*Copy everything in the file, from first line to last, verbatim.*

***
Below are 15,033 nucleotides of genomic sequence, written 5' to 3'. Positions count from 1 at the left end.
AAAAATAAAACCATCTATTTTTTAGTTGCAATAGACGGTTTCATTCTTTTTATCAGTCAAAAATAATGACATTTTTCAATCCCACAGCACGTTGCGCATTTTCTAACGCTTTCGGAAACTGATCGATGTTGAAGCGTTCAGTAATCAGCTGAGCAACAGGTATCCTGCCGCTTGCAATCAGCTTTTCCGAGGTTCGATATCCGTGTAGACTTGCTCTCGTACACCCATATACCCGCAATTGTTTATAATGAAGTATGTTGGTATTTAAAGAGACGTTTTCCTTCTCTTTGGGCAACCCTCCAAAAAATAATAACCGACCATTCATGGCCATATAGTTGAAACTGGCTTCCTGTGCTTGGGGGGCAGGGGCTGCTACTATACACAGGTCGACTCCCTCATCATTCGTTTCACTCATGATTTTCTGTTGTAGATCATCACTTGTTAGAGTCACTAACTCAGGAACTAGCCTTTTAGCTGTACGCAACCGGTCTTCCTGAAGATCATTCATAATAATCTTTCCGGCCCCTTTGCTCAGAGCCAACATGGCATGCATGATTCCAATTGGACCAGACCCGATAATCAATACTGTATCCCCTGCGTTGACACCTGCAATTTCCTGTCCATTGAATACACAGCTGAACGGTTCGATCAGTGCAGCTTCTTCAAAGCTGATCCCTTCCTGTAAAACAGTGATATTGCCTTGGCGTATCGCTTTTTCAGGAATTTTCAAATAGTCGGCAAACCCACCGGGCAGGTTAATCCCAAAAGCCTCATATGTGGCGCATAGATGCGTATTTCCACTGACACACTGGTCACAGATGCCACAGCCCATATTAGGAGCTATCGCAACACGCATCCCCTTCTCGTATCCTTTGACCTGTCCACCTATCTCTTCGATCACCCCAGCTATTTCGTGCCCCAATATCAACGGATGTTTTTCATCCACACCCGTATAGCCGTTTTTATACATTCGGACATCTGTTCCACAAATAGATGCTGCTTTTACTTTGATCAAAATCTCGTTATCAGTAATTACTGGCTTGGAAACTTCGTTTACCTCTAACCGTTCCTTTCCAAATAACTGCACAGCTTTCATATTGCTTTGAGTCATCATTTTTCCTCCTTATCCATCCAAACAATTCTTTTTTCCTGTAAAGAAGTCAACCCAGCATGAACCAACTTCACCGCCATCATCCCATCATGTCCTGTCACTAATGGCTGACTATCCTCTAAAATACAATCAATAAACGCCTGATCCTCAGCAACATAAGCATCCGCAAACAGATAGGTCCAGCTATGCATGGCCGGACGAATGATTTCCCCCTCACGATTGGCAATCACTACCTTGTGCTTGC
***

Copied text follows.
Below are 15,033 nucleotides of genomic sequence, written 5' to 3'. Positions count from 1 at the left end.
AAAAATAAAACCATCTATTTTTTAGTTGCAATAGACGGTTTCATTCTTTTTATCAGTCAAAAATAATGACATTTTTCAATCCCACAGCACGTTGCGCATTTTCTAACGCTTTCGGAAACTGATCGATGTTGAAGCGTTCAGTAATCAGCTGAGCAACAGGTATCCTGCCGCTTGCAATCAGCTTTTCCGAGGTTCGATATCCGTGTAGACTTGCTCTCGTACACCCATATACCCGCAATTGTTTATAATGAAGTATGTTGGTATTTAAAGAGACGTTTTCCTTCTCTTTGGGCAACCCTCCAAAAAATAATAACCGACCATTCATGGCCATATAGTTGAAACTGGCTTCCTGTGCTTGGGGGGCAGGGGCTGCTACTATACACAGGTCGACTCCCTCATCATTCGTTTCACTCATGATTTTCTGTTGTAGATCATCACTTGTTAGAGTCACTAACTCAGGAACTAGCCTTTTAGCTGTACGCAACCGGTCTTCCTGAAGATCATTCATAATAATCTTTCCGGCCCCTTTGCTCAGAGCCAACATGGCATGCATGATTCCAATTGGACCAGACCCGATAATCAATACTGTATCCCCTGCGTTGACACCTGCAATTTCCTGTCCATTGAATACACAGCTGAACGGTTCGATCAGTGCAGCTTCTTCAAAGCTGATCCCTTCCTGTAAAACAGTGATATTGCCTTGGCGTATCGCTTTTTCAGGAATTTTCAAATAGTCGGCAAACCCACCGGGCAGGTTAATCCCAAAAGCCTCATATGTGGCGCATAGATGCGTATTTCCACTGACACACTGGTCACAGATGCCACAGCCCATATTAGGAGCTATCGCAACACGCATCCCCTTCTCGTATCCTTTGACCTGTCCACCTATCTCTTCGATCACCCCAGCTATTTCGTGCCCCAATATCAACGGATGTTTTTCATCCACACCCGTATAGCCGTTTTTATACATTCGGACATCTGTTCCACAAATAGATGCTGCTTTTACTTTGATCAAAATCTCGTTATCAGTAATTACTGGCTTGGAAACTTCGTTTACCTCTAACCGTTCCTTTCCAAATAACTGCACAGCTTTCATATTGCTTTGAGTCATCATTTTTCCTCCTTATCCATCCAAACAATTCTTTTTTCCTGTAAAGAAGTCAACCCAGCATGAACCAACTTCACCGCCATCATCCCATCATGTCCTGTCACTAATGGCTGACTATCCTCTAAAATACAATCAATAAACGCCTGATCCTCAGCAACATAAGCATCCGCAAACAGATAGGTCCAGCTATGCATGGCCGGACGAATGATTTCCCCCTCACGATTGGCAATCACTACCTTGTGCTTGC